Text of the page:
Poets | Bookstore | Poem of the Day | Top 40 | Search | Comments | Privacy
April 20th, 2014 - we have 234 poets, 8,025 poems and 103,948 comments.
Edgar Lee Masters - Searcy Foote

I wanted to go away to college
But rich Aunt Persis wouldn't help me.
So I made gardens and raked the lawns
And bought John Alden's books with my earnings
And toiled for the very means of life.
I wanted to marry Delia Prickett,
But how could I do it with what I earned?
And there was Aunt Persis more than seventy,
Who sat in a wheel-chair half alive,
With her throat so paralyzed, when she swallowed
The soup ran out of her mouth like a duck --
A gourmand yet, investing her income
In mortgages, fretting all the time
About her notes and rents and papers.
That day I was sawing wood for her,
And reading Proudhon in between.
I went in the house for a drink of water,
And there she sat asleep in her chair,
And Proudhon lying on the table,
And a bottle of chloroform on the book,
She used sometimes for an aching tooth!
I poured the chloroform on a handkerchief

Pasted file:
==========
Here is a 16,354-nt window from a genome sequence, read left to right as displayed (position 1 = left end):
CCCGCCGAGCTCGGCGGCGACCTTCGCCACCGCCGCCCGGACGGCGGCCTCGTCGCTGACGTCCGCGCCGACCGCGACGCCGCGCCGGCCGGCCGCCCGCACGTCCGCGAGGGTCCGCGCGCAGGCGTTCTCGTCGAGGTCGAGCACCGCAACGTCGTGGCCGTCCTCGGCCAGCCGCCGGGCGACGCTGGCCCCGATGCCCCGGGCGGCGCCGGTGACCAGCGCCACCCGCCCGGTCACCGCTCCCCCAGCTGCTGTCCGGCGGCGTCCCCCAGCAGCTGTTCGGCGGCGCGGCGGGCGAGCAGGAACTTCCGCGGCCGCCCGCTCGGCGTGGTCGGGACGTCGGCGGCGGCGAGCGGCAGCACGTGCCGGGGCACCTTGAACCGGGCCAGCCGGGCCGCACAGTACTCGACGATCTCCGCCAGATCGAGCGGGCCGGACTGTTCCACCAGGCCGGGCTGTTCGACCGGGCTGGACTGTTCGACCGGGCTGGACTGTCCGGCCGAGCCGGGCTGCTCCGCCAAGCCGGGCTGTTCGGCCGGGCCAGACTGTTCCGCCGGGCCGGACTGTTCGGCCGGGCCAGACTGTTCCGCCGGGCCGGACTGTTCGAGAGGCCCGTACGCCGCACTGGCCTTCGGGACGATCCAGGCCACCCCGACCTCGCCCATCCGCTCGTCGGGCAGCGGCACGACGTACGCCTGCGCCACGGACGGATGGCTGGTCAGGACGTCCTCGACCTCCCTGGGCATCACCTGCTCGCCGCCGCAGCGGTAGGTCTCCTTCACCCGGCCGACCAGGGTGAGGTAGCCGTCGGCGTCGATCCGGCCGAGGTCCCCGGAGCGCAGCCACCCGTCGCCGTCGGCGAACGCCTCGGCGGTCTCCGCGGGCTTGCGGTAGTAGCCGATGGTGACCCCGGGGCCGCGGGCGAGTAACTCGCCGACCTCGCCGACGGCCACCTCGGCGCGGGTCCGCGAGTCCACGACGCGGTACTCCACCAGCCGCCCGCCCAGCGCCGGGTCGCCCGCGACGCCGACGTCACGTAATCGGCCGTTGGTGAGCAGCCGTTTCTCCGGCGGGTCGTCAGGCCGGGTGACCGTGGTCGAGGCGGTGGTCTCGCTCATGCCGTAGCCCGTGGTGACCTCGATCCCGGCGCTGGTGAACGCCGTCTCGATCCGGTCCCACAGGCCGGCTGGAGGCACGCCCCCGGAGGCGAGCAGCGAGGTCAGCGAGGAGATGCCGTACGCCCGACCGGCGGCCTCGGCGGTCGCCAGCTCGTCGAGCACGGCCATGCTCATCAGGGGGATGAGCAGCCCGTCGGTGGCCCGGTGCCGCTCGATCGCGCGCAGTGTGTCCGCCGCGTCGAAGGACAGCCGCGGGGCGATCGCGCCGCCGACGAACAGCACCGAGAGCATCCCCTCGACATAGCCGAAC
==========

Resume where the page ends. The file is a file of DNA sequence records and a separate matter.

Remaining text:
And held it to her nose till she died. --
Oh Delia, Delia, you and Proudhon
Steadied my hand, and the coroner
Said she died of heart failure.
I married Delia and got the money --
A joke on you, Spoon River? 

Share |

Added: Mar 18 2005 | Viewed: 137 times | Comments and analysis of Searcy Foote by Edgar Lee Masters Comments (0)

Searcy Foote - Comments and Information

Poet: Edgar Lee Masters
Poem: Searcy Foote
There are no comments for this poem. Why not be the first one to post something about it?

Are you looking for more information on this poem? Perhaps you are trying to analyze it? The poem, Searcy Foote, has not yet been commented on. You can click here to be the first to post a comment about it.

Poem Info

Masters Info
Copyright © 2000-2012 Gunnar Bengtsson. All Rights Reserved. Links | Bookstore